Those of you who peruse our ever-growing photo galleries have been entertained for the past few days with the frankly violent goings-on at Titchfield Haven National Nature Reserve. I thought it would be fun to bring the photos together, and add a little background to this typical Water Rail behaviour.
Richard tells us that the Water Rails have been showing well at Titchfield recently due to the low water levels, occasionally fighting and showing well for long periods. As this one wandered around feeding, he left a trail in the soft wet mud.
Other photographers managed to catch the birds fighting intensely, producing some remarkable pictures. Steve Purcell was one of those in the right place at the right time, and captured this week's Picture of the Week amongst this sequence:
Johnny Carr happened to be passing the reserve on business, and popped in because the sun was shining. He captured the following pictures, further illustrating just how violent these encounters can be. Johnny told me, "There were at least four Water Rails present, and I was hoping to get some shots of them. Suddenly this huge fight broke out right in front of the hide."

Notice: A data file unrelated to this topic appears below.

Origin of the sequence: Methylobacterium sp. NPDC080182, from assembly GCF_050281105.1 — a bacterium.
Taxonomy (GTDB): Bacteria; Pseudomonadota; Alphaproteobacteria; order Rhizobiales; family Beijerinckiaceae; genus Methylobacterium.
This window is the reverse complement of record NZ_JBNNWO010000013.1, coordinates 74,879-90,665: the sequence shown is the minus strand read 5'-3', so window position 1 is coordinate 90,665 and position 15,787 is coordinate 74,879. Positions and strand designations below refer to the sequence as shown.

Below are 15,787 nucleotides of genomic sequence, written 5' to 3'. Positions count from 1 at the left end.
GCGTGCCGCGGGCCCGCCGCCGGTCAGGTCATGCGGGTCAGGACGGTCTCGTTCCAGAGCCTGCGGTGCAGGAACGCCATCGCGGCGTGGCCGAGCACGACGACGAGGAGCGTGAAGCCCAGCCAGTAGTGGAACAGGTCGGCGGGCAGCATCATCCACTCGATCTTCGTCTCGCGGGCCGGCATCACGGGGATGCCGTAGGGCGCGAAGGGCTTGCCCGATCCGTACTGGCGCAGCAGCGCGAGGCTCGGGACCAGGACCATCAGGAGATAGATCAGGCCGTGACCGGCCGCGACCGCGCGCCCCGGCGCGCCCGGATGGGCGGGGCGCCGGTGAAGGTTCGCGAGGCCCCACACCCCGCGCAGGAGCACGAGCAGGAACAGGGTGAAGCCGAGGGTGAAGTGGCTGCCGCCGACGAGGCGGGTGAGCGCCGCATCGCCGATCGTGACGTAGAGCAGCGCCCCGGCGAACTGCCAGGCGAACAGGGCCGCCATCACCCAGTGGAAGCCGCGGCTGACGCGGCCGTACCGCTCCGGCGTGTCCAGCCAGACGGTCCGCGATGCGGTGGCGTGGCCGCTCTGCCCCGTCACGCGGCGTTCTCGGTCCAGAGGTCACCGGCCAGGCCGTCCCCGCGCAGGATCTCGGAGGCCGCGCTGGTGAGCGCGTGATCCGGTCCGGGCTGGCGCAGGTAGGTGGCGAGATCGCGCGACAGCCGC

Johnny also caught a picture of the victorious bird sharming. If this is a new word for you, you might be interested in the full BWPi description of the Water Rail's behaviour:
As breeding pairs highly territorial, aggressive behaviour well-developed. Disputes often involve Charging-attack with lowered body and neck stretched forwards; sometimes male and female attack together, intruder usually fleeing. Victor may then stand erect on toes and make long-drawn Announcement-call (so-called 'sharming'). Fighting and stabbing intruders with bill also recorded.
Wintering birds, Cornwall, studied by B King, bickered among themselves a great deal. When contesting feeding places, encounter somewhat cockerel-like: on first meeting, both birds-each with bill slightly open and throat vibrating rapidly-immediately called ('sharmed') at each other as they stood high up on toes with body, neck, and head stretched up, breasts sometimes almost touching; then each started to head-jerk while thrusting bill at other, stepping threateningly forward or momentarily retreating. Such encounters brief (estimated at 20 s or less), ending when one bird showed submissive behaviour: retreated a little with head half-turned away and fully stretched head and neck now almost touching ground; then moved quietly towards own feeding territory. Dominant bird, retaining aggressive stance, then called while moving head to and fro with wings partly outstretched, standing thus before also resuming normal feeding. When disturbed by man, runs quickly to cover, often freezing in crouched position with bill pointing down; similar response also in chicks. At nest, may continue to incubate even when touched, or attempt defence, even attacking intruder; frequently runs round intruder's feet, feathers ruffled, using distress or aggressive call, or attempts to lure intruder away by injury-feigning. Also carries young away in bill.
Sharming (Photo: Johnny Carr)